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Obituaries

Lloyd Leo Haak, who worked in car sales and would ‘take care of customers like family,’ dies

Lloyd Leo Haak served on the advisory board of a hospice center for more than 20 years.

Lloyd Leo Haak, a Chevrolet dealership general manager who made lasting relationships with his customers, died of heart disease Wednesday at his home in the Phoenix community of Baltimore County. He was 72.

Born in Sunbury, Pennsylvania, he was the son of William Arthur Haak, a heavy-equipment salesman, and Katharine Martin, a homemaker who later worked at St. Joseph’s Hospital.

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His family moved to Baltimore when he was nearly 3 years old. He attended Immaculate Conception School in Towson and was a 1968 graduate of Towson Catholic High School.

He earned a bachelor’s degree in economics at the University of Tampa.

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While in Tampa, he took a job as an auto dealership lot boy — he washed and moved cars at Morsani Motors, a Mercedes-Benz dealership.

He immediately went into automotive sales when he returned to Baltimore. He joined Brooks Buick in Towson and began a sales career that lasted 50 years.

He initially met his future wife, Susan Anecharico, while working for her father’s business, Valley Chevrolet. Their first date was to the Port of Georgetown restaurant in Washington, D.C.

Mr. Haak briefly sold cars coming off their leases from Peterson, Howell & Heather, an auto fleet firm based in Hunt Valley.

“He also had the ability to tell a customer they were buying the wrong car for their needs,” his wife said. “The ones who listened came back.”

He joined Bill Kidd’s Timonium Toyota in 1981 as a salesman and became a sales manager.

He later acquired a partnership at Adams Jeep of Maryland in Aberdeen.

In 2003, he and his son, Dax Christopher Haak, jointly purchased a Chestertown Chrysler Jeep Dodge dealership.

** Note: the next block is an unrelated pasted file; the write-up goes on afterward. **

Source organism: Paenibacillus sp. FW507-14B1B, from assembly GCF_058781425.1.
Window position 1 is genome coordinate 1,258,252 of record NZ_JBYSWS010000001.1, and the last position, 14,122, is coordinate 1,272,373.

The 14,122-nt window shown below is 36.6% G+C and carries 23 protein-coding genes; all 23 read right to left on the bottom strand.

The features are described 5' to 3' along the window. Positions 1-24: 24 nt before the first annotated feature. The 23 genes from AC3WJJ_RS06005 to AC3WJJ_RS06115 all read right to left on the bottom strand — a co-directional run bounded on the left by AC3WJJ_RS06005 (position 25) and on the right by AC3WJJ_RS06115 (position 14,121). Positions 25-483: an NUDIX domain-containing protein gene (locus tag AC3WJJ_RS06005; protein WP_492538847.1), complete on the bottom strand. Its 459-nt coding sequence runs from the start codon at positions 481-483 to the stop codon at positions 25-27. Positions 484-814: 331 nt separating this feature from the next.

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“He taught me we don’t sell cars; we take care of customers like family. We never talked car specifics. We talked the customer,” his son said. “He loved being around people.”

His son said Mr. Haak’s favorite vehicle was the Chevrolet Tahoe.

“My husband’s automotive career spanned three generations; his customers brought their children and later their grandchildren to him for car purchases,” his wife said. “They followed him. He pampered them and cared for them.”

In 2012, he became general manager at Wantz Chevrolet in Taneytown.

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“He had a terrible memory for names, but he could tell you the particulars of every car he sold,” his wife said.

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Ron Landsman, a friend, said: “Lloyd worked through his knowledge of people and his understanding what people want, and he accomplished tasks with innate knowledge. He knew people, and he knew what motivated them.”

Mr. Haak served on the advisory board of Stella Maris hospice and nursing care for more than 20 years. He was a lector at St. Joseph Roman Catholic Church in Cockeysville.

“My father would say every problem has a solution. He was innovative in how he accomplished this,” said his daughter, Jill Haak Bohnenkamp. “If anyone was feeling sad or having a hard time, he could turn that situation around.”

A Mass of Christian Burial will be at 11 a.m. Tuesday at Saint Joseph Roman Catholic Church at 100 Church Lane in Cockeysville.

Survivors include his wife of 44 years, Susan Anecharico, a Park School teaching assistant and former paralegal; a son, Dax Haak of Parkton; a daughter, Jill Haak Bohnenkamp of Washington, D.C.; two sisters, Katharine “Bonnie” Haglund of North Dakota and Patricia Haak of Timonium; two brothers, Martin Haak of Chicago and Gerald Haak of Havre de Grace; and five grandchildren.


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